We live in a world in which politics is powered by oppositional dualism and othering this is literally dividing us at a time when we should be uniting to rebuild a better world working for a kinder more civilised and united new normal. I’ll be exploring  how live and online music works as a political space. As a place not only for entertainment, joy, beauty and challenge but also as small parts of bigger conversations about the society we want to build. Hopefully inspiring individuals and changing attitudes.

Based on my DYCP year studying the hurdy-gurdy in Europe and England I will develop and research  interpret, record and reinvent music from the pan European and the England’s traditional music repertoires using contemporary approaches to create a show that has broad popular appeal. I will develop a narrative to present the music that combines the intimacy of a folk concert with the ancient traditions of storytelling and textures of contemporary theatre in a thought-provoking immersive performance.

I’ll be researching and developing a cross genre show in which story-telling, theatre and music are combined with new writing, digital media to create a unique folk gig that weaves immersive storytelling with live music. I’ll be telling the story of a curious musical explorer and the kindness and generosity of strangers in England and Europe, contrasting them with the uncomfortable isolationist rhetoric of Brexiteers and far right politicians.

I’ll be creating virtual duets with musician friends from across Europe for the performance asking them to play with me during the show in the form of projected pre-recorded videos. I’ll write, arrange and record the music in my home studio. I will create an album, videos, visual imagery, scores, live streams, online discussions, workshops and virtual events so that audiences can access and participate in the new works live and online.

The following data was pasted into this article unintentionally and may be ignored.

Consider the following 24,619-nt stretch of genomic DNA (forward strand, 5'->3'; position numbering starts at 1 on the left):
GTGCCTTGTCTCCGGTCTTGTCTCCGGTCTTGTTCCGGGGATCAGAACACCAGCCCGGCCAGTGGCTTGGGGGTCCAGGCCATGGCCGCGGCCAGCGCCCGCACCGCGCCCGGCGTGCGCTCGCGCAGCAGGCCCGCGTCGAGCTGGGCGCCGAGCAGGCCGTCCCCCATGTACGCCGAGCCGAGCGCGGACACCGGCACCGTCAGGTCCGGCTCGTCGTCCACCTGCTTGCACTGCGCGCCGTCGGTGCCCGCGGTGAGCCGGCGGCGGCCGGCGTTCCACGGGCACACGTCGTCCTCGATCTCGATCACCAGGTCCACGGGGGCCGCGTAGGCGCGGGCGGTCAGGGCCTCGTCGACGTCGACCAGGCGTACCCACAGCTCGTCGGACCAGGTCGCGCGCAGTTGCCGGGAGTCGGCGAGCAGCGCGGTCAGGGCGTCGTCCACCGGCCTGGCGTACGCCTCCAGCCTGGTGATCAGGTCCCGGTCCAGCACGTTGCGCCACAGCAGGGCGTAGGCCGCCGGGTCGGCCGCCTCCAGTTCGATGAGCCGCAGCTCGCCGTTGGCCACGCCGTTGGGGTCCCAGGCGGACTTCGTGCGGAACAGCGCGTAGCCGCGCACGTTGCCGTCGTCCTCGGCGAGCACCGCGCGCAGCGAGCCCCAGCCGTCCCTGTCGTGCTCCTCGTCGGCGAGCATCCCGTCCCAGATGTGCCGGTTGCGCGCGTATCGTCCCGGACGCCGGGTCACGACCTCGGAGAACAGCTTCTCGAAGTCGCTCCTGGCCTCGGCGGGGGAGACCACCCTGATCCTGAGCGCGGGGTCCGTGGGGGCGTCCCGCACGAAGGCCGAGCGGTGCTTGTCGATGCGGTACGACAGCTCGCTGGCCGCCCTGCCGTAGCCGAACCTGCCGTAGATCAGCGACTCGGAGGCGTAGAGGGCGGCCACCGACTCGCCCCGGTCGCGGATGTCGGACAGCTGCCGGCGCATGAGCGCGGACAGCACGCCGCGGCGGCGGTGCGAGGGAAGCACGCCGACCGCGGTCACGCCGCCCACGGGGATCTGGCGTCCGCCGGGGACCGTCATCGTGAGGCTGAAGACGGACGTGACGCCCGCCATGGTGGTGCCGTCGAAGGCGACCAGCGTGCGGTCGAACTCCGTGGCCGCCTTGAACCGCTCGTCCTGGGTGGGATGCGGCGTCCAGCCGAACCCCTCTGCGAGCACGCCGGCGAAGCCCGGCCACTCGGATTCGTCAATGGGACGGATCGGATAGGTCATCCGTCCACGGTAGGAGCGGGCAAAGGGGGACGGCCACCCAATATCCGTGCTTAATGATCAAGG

This is an action research project that will give me time to develop a new show that uses technology to deliver a clear message that music unites us when politics seeks to divide us. I’ll be developing skills, connections, thinking, planning, testing and honing new ideas in my home studio, developing and researching ways of engaging with a national, international and online audiences.

The Alan James Creative Bursary and Residency Programme, now in its ninth year supports artists in exploring new creative ideas inspired by and sourced from traditional English folk music, without the pressure of a final product.

Alan James, a former Chair of the English Folk Dance and Song Society, died suddenly in April 2019. In the spirit of Alan’s eclectic musical tastes and his ability to foster exciting artistic collaborations, we have encouraged applications which explore English folk music in the context of cross-genre or cross-art form collaborations and explorations.

Six creative bursaries have been awarded, all of which are funded through the PRS for Music Foundation Talent Development Partner scheme. They come under the umbrella of EFDSS’ Artists’ Development Programme, which provides professional development support, both creative and business, to artists at all levels of their career.

Each bursary is worth up to £2,000, and supports artists’ creative research and development together with use of rehearsal space at Cecil Sharp House and access to the Vaughan Williams Memorial Library.


Quentin Budworth is a Hurdy-gurdy player and composer from Yorkshire, England, who makes music from 'Every-hear'.

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